“But I lived for my country, for ye, her children,” he continued, his voice becoming impassioned in its fervor; “lived to redeem this night, to suffer on a while, to be your savior still. Will ye then desert me? will ye despond, because of one defeat—yield to despair, when Scotland yet calls aloud? No, no, it cannot be!” and roused by his earnest, his eloquent appeal, that devoted band sprung from their drooping posture, and kneeling at his feet, renewed their oaths of allegiance to him; the oath that bound them to seek liberty for Scotland. It was then, as one by one advanced, the king for the first time missed his brother Nigel and the heir of Buchan; amidst the overwhelming bitterness of thought which had engrossed him, he had for a brief while forgotten the precarious situation of Alan, and the determination of Nigel to seek and save, or die with him; but now the recollection of both rushed upon him, and the flush which his eloquence had summoned faded at once, and the sudden expression of anguish passing over his features roused the attention of all who stood near him.
“They must have fallen,” he murmured, and for the first time, in a changed and hollow voice. “My brother, my brother, dearest, best! can it be that, in thy young beauty, thou, too, art taken from me?—and Alan, how can I tell his mother—how face her sorrow for her son?”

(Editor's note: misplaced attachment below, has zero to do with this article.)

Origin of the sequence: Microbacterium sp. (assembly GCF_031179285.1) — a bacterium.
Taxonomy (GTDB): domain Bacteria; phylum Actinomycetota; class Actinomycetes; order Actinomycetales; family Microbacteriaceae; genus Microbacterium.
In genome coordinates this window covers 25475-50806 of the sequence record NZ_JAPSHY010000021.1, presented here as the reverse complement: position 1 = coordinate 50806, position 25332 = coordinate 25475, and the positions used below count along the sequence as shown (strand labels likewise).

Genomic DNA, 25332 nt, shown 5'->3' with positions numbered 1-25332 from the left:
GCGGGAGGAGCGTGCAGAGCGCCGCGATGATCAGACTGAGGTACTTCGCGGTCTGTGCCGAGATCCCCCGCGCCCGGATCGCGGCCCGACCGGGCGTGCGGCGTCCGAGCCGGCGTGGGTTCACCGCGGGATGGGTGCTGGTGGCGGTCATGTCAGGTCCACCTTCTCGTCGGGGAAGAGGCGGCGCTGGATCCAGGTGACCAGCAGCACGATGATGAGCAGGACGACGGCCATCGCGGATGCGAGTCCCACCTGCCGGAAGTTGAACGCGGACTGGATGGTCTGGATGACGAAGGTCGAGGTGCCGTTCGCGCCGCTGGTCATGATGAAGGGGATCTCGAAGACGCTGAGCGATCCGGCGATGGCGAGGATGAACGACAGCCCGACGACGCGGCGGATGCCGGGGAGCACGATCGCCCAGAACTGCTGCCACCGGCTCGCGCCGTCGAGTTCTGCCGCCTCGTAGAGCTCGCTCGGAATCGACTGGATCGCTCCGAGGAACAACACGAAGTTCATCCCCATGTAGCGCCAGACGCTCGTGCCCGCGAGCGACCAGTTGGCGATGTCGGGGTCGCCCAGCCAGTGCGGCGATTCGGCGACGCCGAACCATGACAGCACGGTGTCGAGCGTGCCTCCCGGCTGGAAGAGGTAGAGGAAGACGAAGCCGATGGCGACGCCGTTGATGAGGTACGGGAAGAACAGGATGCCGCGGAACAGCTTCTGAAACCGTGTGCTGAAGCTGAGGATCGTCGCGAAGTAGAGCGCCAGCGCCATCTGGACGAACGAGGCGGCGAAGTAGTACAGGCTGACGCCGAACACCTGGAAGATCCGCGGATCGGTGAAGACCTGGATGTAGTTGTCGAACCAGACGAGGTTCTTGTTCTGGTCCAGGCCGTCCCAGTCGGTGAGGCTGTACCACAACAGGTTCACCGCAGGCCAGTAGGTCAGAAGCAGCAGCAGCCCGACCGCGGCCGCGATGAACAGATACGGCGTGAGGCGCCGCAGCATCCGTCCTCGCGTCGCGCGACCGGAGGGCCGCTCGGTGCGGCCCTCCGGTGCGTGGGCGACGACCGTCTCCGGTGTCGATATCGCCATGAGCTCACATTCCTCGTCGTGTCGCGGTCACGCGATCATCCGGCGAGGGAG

Time passed, and there was no sound; the visible anxiety of the king hushed into yet deeper stillness the voices hushed before. His meaning was speedily gathered from his broken words, and many mounted the craggy heights to mark if there might not yet be some signs of the missing ones. Time seemed to linger on his flight. The intervening rocks and bushes confined all sounds within a very narrow space; but at length a faint unintelligible noise broke on the stillness, it came nearer, nearer still, a moment more and the tread of horses’ hoofs echoed amongst the rocks—a shout, a joyful shout proclaimed them friends. The king sprung to his feet. Another minute Nigel and Alan pressed around him; with the banner still in his hand, Alan knelt and laid it at his sovereign’s feet.
“From thy hand I received it, to thee I restore it,” he said, but his voice was scarcely articulate; he bowed his head to press Robert’s extended hand to his lips, and sunk senseless at his feet.
Rumors of the fatal issue of the engagement at Methven speedily reached Scone, laden, of course, with, yet more disastrous tidings than had foundation in reality. King Robert, it was said, and all his nobles and knights—nay, his whole army—were cut off to a man; the king, if not taken prisoner, was left dead on the field, and all Scotland lay again crushed and enslaved at the feet of Edward. For four-and-twenty hours did the fair inhabitants of the palace labor under this belief, well-nigh stunned beneath the accumulation